“Students unequivocally told us to keep the print YCPS,” Ongley said.

Following this survey, the publications steering committee agreed that the Blue Book had to stay. And it will stay for now, at least — as long as students want the volume, Ongley said, it will continue to be printed. But when there is a critical mass of students in favor of elimination, and when instructors and administrators are onboard, the Blue Book may go online only, Ongley said.

Recent budget cutbacks have added a sense of urgency to the Blue Book initiative, as more than 12,000 Blue Books are printed each year at a cost of $3 apiece. Mailing all of the Blue Books costs about $2,000, Ongley said.

But the most important motivation, Ongley said, was the University goal of reducing Yale’s carbon footprint.

Melissa Goodall, assistant director of the Yale Office of Sustainability, said she thinks the new option is a “wonderful idea.” But she said she had some qualms about the phrasing of the option.

“From the sustainability perspective, it makes 100 percent sense,” Goodall said about the option in its current form. “But I would rather see an opt-in program. A lot of students will default to the easiest thing.”

She said she thinks students will choose to browse course options online not just to be sustainable but also to be efficient.

“[Students] are fully immersed in digital culture, and I don’t think the physical book would be missed,” Goodall said.


Still, although the 15 students interviewed said they primarily use OCI for course selection, nine said they will likely choose to receive the Blue Book. But if the book were to be eliminated altogether, 13 of the students, including Alison Grubbs ’12, said they would not be greatly affected.

“It’s a nice resource, but not necessary,” Grubbs said.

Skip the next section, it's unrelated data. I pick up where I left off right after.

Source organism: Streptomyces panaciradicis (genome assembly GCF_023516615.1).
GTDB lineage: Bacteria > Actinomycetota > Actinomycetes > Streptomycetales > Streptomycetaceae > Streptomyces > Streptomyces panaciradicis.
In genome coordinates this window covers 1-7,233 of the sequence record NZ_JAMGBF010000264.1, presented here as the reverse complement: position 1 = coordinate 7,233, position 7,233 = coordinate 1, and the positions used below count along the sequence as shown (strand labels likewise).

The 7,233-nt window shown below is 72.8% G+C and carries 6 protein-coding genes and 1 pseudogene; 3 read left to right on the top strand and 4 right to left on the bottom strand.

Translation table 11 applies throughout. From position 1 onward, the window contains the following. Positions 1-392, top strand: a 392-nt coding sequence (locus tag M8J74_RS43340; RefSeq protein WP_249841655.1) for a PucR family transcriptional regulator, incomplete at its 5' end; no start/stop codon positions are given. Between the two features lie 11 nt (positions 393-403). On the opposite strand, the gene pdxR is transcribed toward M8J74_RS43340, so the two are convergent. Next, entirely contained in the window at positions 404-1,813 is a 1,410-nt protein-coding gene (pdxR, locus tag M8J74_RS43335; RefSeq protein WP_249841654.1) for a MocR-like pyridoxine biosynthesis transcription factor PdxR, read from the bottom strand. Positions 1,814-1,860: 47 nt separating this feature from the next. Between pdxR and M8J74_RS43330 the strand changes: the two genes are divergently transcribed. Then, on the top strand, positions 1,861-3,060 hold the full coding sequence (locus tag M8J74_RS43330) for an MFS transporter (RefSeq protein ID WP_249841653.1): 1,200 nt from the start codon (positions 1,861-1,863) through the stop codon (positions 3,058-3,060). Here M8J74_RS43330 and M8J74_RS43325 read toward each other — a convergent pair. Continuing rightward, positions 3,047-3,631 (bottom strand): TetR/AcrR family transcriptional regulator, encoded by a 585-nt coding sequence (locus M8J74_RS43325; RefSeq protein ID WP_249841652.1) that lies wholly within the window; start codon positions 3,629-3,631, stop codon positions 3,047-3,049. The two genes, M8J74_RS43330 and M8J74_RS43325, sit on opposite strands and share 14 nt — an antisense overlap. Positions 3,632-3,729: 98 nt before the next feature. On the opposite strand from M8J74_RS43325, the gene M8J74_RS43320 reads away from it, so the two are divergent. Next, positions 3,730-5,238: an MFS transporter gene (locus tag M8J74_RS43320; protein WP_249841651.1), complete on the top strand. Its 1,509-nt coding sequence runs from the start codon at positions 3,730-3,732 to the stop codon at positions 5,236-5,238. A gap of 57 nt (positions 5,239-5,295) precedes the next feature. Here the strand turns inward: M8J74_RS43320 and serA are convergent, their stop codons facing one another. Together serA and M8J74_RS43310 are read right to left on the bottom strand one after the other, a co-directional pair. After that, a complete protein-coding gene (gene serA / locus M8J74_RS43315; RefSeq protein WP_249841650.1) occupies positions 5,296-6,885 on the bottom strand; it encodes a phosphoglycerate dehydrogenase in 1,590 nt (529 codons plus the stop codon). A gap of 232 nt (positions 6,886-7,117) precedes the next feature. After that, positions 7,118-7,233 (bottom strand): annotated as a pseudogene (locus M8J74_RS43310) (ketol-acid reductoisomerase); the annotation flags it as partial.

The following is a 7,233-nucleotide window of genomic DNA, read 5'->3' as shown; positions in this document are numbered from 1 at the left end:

Another student, Andrew Tschirhart ’10, said that he would opt out if given the choice but that the administration should improve online course software before eliminating the Blue Book. He said he would like the Online Course Selection program to allow students to begin adding classes to their course worksheets as soon as courses are put online rather than waiting until days before the semester begins.

John Gambell, the University printer, said some of Yale’s graduate and professional schools are considering similar initiatives to reduce distribution of certain publications, but he declined to specify which ones.

“I think Yale should be strongly considering a Web-only approach to publishing when it comes to administrative documents that don’t have a promotional content to them,” Gambell said.

The School of Drama, the Law School and the School of Management distribute hard-copy course bulletins to all students, while the Graduate School of Arts and Sciences, the School of Nursing and the School of Public Health offer them only to incoming students. Administrators at the School of Public Health are currently discussing whether or not to continue distributing hard copies to students. The School of Medicine provides its course bulletin to students in digital form only, and the Graduate School of Arts and Sciences and the Divinity School will follow suit in the fall.